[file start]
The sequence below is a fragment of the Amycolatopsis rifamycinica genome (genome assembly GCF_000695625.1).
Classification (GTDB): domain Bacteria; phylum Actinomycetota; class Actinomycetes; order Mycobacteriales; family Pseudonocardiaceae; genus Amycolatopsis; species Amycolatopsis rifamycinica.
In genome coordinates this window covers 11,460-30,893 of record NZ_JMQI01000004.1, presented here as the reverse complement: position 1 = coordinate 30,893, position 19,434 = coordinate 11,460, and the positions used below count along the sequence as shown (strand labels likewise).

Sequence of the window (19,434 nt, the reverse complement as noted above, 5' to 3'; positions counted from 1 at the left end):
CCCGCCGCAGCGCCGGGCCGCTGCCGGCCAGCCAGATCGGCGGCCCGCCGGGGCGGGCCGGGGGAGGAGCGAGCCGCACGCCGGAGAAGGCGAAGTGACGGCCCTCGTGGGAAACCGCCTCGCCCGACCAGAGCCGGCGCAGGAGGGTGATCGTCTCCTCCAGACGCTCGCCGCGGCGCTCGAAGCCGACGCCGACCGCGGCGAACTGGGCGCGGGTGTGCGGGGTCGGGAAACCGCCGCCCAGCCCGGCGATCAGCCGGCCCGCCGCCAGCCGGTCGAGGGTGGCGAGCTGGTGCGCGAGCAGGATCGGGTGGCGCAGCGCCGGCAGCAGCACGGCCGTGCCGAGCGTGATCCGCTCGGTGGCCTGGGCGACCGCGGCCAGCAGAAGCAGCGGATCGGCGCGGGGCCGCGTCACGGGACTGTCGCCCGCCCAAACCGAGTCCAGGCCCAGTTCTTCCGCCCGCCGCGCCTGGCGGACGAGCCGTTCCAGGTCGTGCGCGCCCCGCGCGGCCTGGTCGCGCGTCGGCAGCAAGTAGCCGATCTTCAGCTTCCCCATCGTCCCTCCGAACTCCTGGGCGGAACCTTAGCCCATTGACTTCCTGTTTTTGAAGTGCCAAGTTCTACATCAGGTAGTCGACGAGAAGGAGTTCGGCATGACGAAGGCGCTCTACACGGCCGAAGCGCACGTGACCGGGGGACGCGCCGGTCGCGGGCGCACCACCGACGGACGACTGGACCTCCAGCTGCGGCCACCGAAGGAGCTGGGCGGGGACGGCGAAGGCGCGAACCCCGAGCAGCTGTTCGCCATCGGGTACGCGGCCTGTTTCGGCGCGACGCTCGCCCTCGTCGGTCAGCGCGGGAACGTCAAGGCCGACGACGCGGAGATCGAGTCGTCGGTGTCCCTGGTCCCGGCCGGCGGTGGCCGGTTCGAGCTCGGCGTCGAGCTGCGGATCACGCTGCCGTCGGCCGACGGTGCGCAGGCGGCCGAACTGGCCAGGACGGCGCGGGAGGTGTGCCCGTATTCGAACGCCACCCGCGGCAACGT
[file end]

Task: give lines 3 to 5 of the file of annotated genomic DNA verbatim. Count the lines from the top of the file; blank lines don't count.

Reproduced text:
In genome coordinates this window covers 11,460-30,893 of record NZ_JMQI01000004.1, presented here as the reverse complement: position 1 = coordinate 30,893, position 19,434 = coordinate 11,460, and the positions used below count along the sequence as shown (strand labels likewise).

Sequence of the window (19,434 nt, the reverse complement as noted above, 5' to 3'; positions counted from 1 at the left end):
CCCGCCGCAGCGCCGGGCCGCTGCCGGCCAGCCAGATCGGCGGCCCGCCGGGGCGGGCCGGGGGAGGAGCGAGCCGCACGCCGGAGAAGGCGAAGTGACGGCCCTCGTGGGAAACCGCCTCGCCCGACCAGAGCCGGCGCAGGAGGGTGATCGTCTCCTCCAGACGCTCGCCGCGGCGCTCGAAGCCGACGCCGACCGCGGCGAACTGGGCGCGGGTGTGCGGGGTCGGGAAACCGCCGCCCAGCCCGGCGATCAGCCGGCCCGCCGCCAGCCGGTCGAGGGTGGCGAGCTGGTGCGCGAGCAGGATCGGGTGGCGCAGCGCCGGCAGCAGCACGGCCGTGCCGAGCGTGATCCGCTCGGTGGCCTGGGCGACCGCGGCCAGCAGAAGCAGCGGATCGGCGCGGGGCCGCGTCACGGGACTGTCGCCCGCCCAAACCGAGTCCAGGCCCAGTTCTTCCGCCCGCCGCGCCTGGCGGACGAGCCGTTCCAGGTCGTGCGCGCCCCGCGCGGCCTGGTCGCGCGTCGGCAGCAAGTAGCCGATCTTCAGCTTCCCCATCGTCCCTCCGAACTCCTGGGCGGAACCTTAGCCCATTGACTTCCTGTTTTTGAAGTGCCAAGTTCTACATCAGGTAGTCGACGAGAAGGAGTTCGGCATGACGAAGGCGCTCTACACGGCCGAAGCGCACGTGACCGGGGGACGCGCCGGTCGCGGGCGCACCACCGACGGACGACTGGACCTCCAGCTGCGGCCACCGAAGGAGCTGGGCGGGGACGGCGAAGGCGCGAACCCCGAGCAGCTGTTCGCCATCGGGTACGCGGCCTGTTTCGGCGCGACGCTCGCCCTCGTCGGTCAGCGCGGGAACGTCAAGGCCGACGACGCGGAGATCGAGTCGTCGGTGTCCCTGGTCCCGGCCGGCGGTGGCCGGTTCGAGCTCGGCGTCGAGCTGCGGATCACGCTGCCGTCGGCCGACGGTGCGCAGGCGGCCGAACTGGCCAGGACGGCGCGGGAGGTGTGCCCGTATTCGAACGCCACCCGCGGCAACGT